Theoretical approaches to housing
This is a long-established area of work in the Centre, with books and articles published by Peter King and Jo Richardson.
Peter King has been researching in this area since the early 1990s and has published many journal articles and books including Housing, Individuals and the State (Routledge, 1998) and A Social Philosophy of Housing (Ashgate, 2003). In this period the main area of concern was to apply concepts such as need, choice, rights and responsibility to housing policy.
Between 2004 and 2008 Peter published a series of books taking a phenomenological approach to housing, looking at the nature of privacy and how this relates to the wider built environment. These books, particularly Private Dwelling (Routledge, 2004) and In Dwelling (Ashgate, 2008), were widely and favourably reviewed. This work led to Peter delivering a key note address to a session at the European Network of Housing Research conference in Dublin in 2008 and a paper entitled ‘Using Theory of Making Theory: Can There be Theories of Housing?, published in Housing, Theory and Society, (Vol. 26, No1, pp41-52) in 2009.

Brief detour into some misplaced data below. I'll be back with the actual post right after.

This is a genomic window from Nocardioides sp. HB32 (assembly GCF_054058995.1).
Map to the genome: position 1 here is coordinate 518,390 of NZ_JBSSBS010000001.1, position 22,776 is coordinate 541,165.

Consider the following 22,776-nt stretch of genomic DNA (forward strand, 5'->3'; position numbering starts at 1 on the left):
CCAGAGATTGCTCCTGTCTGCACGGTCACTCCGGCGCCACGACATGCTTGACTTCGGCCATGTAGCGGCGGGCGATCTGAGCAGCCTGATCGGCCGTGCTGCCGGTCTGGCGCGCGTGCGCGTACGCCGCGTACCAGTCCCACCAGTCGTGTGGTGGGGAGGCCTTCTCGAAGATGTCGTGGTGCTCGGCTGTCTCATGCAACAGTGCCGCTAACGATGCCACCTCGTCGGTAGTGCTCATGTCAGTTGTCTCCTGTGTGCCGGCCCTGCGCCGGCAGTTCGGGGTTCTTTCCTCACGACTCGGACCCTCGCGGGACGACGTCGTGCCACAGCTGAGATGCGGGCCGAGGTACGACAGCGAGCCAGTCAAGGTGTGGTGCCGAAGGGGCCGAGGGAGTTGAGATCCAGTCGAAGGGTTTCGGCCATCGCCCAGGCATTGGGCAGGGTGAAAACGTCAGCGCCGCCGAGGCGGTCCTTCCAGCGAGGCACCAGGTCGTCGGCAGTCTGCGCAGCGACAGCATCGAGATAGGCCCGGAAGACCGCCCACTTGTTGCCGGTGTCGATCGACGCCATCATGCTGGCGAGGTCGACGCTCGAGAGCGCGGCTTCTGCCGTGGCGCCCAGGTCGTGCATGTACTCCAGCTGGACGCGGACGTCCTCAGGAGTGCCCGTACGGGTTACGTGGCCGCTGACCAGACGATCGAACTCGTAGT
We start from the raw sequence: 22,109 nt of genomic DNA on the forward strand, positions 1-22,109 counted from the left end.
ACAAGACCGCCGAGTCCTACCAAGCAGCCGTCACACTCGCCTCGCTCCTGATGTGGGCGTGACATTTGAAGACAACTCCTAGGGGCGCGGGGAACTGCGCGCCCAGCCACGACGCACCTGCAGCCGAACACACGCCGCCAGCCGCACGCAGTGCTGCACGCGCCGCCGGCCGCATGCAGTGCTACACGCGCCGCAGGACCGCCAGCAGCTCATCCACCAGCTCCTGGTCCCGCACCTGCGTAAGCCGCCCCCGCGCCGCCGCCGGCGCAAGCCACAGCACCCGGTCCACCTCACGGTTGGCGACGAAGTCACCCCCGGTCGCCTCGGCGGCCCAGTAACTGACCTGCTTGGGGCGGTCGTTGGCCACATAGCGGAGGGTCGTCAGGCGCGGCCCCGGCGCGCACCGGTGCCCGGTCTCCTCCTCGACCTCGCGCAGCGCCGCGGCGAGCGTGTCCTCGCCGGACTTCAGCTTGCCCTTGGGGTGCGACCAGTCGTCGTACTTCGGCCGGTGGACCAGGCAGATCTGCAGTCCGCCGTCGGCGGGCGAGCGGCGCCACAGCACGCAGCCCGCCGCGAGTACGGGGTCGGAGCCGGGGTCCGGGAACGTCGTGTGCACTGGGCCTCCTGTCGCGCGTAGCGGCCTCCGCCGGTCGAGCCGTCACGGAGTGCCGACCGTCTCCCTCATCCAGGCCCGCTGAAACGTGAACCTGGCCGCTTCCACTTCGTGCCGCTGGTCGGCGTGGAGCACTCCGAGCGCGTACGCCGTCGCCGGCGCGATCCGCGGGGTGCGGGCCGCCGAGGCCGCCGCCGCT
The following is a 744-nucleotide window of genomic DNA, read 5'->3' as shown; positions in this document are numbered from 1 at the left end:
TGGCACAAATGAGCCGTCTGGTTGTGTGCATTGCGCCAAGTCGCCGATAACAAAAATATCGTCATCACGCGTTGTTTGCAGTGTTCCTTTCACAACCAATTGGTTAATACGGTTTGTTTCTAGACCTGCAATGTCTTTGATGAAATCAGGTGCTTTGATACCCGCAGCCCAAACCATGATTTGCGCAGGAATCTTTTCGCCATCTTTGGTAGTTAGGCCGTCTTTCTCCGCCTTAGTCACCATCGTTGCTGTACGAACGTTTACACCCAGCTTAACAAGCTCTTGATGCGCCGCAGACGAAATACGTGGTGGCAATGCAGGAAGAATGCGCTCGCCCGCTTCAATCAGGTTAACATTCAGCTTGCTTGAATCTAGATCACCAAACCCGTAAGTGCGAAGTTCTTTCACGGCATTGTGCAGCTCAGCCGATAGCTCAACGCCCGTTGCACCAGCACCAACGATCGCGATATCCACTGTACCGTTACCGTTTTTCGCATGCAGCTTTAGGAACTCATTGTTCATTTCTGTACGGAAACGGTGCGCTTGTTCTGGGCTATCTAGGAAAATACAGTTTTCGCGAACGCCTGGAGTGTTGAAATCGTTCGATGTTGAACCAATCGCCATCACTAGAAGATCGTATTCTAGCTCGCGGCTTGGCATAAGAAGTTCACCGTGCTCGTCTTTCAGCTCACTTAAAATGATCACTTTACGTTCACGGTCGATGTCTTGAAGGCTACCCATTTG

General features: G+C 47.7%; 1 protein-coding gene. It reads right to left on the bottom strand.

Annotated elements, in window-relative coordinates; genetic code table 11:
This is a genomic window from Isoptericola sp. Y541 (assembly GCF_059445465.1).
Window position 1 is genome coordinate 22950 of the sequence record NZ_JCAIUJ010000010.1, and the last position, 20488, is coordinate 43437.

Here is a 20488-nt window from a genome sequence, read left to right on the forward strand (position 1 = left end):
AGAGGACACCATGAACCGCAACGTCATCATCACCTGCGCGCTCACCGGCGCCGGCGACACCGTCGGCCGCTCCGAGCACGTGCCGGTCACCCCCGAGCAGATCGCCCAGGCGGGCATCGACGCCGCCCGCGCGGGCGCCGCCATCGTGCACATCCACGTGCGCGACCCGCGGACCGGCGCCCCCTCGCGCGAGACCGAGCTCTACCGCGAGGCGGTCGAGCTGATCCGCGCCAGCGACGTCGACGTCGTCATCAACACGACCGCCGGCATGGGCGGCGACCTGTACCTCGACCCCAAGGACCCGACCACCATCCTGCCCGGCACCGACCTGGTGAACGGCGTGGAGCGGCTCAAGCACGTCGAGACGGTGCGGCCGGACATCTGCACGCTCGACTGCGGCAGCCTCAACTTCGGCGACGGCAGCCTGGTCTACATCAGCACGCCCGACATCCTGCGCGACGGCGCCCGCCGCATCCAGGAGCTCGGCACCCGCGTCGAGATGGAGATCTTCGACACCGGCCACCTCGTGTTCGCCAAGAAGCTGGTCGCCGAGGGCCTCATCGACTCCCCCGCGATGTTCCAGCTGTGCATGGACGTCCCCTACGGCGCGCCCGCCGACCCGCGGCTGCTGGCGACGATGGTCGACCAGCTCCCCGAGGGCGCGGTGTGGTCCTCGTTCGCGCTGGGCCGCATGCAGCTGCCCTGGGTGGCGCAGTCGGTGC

Peter was invited to take part in AHRC funded workshop at Essex University in May 2012 on autonomy and responsibility in welfare policy. He delivered a paper entitled ‘Should we assume competence’ which looked at the nature of individual capability and how this alters with regard to the epistemological basis on welfare provision.
Jo Richardson’s work includes a study on media and political discourse and its impact on Gypsies and Travellers particularly in the debate on planning for sites (The Gypsy Debate: Can discourse control? Imprint Academic, 2006). Jo is also interested in theories of conflict resolution and restorative practices. Her work on conflict resolution is seen in research for the Joseph Rowntree Foundation (2007) and Jo is currently developing ideas on a restorative practices approach in planning for contentious proposals.